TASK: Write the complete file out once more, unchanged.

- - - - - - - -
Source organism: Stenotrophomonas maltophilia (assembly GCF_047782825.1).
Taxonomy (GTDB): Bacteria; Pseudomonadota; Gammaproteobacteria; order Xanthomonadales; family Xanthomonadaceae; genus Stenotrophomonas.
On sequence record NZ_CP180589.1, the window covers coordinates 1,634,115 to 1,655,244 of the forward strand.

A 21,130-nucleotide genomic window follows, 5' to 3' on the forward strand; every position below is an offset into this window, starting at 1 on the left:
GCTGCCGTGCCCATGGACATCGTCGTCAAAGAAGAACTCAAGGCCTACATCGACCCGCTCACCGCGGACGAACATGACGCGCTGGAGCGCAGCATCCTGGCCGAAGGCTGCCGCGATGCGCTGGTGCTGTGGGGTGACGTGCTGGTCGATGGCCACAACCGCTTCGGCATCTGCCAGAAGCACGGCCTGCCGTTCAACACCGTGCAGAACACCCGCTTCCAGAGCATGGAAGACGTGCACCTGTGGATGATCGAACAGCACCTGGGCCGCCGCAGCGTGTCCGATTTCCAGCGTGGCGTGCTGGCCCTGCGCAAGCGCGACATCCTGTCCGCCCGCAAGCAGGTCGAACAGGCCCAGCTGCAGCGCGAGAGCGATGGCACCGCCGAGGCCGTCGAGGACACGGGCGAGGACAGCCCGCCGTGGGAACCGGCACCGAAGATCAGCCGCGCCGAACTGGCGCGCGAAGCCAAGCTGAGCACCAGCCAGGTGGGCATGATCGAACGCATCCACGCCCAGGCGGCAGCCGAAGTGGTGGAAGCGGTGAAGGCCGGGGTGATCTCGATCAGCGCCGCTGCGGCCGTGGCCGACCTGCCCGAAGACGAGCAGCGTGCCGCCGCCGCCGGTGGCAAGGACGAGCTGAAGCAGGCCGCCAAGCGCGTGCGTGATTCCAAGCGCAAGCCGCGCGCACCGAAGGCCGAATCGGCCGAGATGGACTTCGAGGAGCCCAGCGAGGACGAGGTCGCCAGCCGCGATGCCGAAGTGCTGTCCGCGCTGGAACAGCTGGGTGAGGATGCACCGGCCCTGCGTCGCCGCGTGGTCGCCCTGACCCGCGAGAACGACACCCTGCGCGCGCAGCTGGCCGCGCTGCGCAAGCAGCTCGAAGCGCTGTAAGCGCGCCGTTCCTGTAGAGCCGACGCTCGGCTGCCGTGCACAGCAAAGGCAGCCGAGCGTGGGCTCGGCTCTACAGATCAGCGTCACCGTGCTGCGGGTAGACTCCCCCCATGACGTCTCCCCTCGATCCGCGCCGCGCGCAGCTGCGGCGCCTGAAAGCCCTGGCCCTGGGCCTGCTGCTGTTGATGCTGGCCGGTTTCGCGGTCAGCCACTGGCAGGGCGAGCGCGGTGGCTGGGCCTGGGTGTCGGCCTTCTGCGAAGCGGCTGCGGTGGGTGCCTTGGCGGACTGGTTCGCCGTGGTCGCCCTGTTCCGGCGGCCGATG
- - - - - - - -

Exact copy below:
Source organism: Stenotrophomonas maltophilia (assembly GCF_047782825.1).
Taxonomy (GTDB): Bacteria; Pseudomonadota; Gammaproteobacteria; order Xanthomonadales; family Xanthomonadaceae; genus Stenotrophomonas.
On sequence record NZ_CP180589.1, the window covers coordinates 1,634,115 to 1,655,244 of the forward strand.

A 21,130-nucleotide genomic window follows, 5' to 3' on the forward strand; every position below is an offset into this window, starting at 1 on the left:
GCTGCCGTGCCCATGGACATCGTCGTCAAAGAAGAACTCAAGGCCTACATCGACCCGCTCACCGCGGACGAACATGACGCGCTGGAGCGCAGCATCCTGGCCGAAGGCTGCCGCGATGCGCTGGTGCTGTGGGGTGACGTGCTGGTCGATGGCCACAACCGCTTCGGCATCTGCCAGAAGCACGGCCTGCCGTTCAACACCGTGCAGAACACCCGCTTCCAGAGCATGGAAGACGTGCACCTGTGGATGATCGAACAGCACCTGGGCCGCCGCAGCGTGTCCGATTTCCAGCGTGGCGTGCTGGCCCTGCGCAAGCGCGACATCCTGTCCGCCCGCAAGCAGGTCGAACAGGCCCAGCTGCAGCGCGAGAGCGATGGCACCGCCGAGGCCGTCGAGGACACGGGCGAGGACAGCCCGCCGTGGGAACCGGCACCGAAGATCAGCCGCGCCGAACTGGCGCGCGAAGCCAAGCTGAGCACCAGCCAGGTGGGCATGATCGAACGCATCCACGCCCAGGCGGCAGCCGAAGTGGTGGAAGCGGTGAAGGCCGGGGTGATCTCGATCAGCGCCGCTGCGGCCGTGGCCGACCTGCCCGAAGACGAGCAGCGTGCCGCCGCCGCCGGTGGCAAGGACGAGCTGAAGCAGGCCGCCAAGCGCGTGCGTGATTCCAAGCGCAAGCCGCGCGCACCGAAGGCCGAATCGGCCGAGATGGACTTCGAGGAGCCCAGCGAGGACGAGGTCGCCAGCCGCGATGCCGAAGTGCTGTCCGCGCTGGAACAGCTGGGTGAGGATGCACCGGCCCTGCGTCGCCGCGTGGTCGCCCTGACCCGCGAGAACGACACCCTGCGCGCGCAGCTGGCCGCGCTGCGCAAGCAGCTCGAAGCGCTGTAAGCGCGCCGTTCCTGTAGAGCCGACGCTCGGCTGCCGTGCACAGCAAAGGCAGCCGAGCGTGGGCTCGGCTCTACAGATCAGCGTCACCGTGCTGCGGGTAGACTCCCCCCATGACGTCTCCCCTCGATCCGCGCCGCGCGCAGCTGCGGCGCCTGAAAGCCCTGGCCCTGGGCCTGCTGCTGTTGATGCTGGCCGGTTTCGCGGTCAGCCACTGGCAGGGCGAGCGCGGTGGCTGGGCCTGGGTGTCGGCCTTCTGCGAAGCGGCTGCGGTGGGTGCCTTGGCGGACTGGTTCGCCGTGGTCGCCCTGTTCCGGCGGCCGATG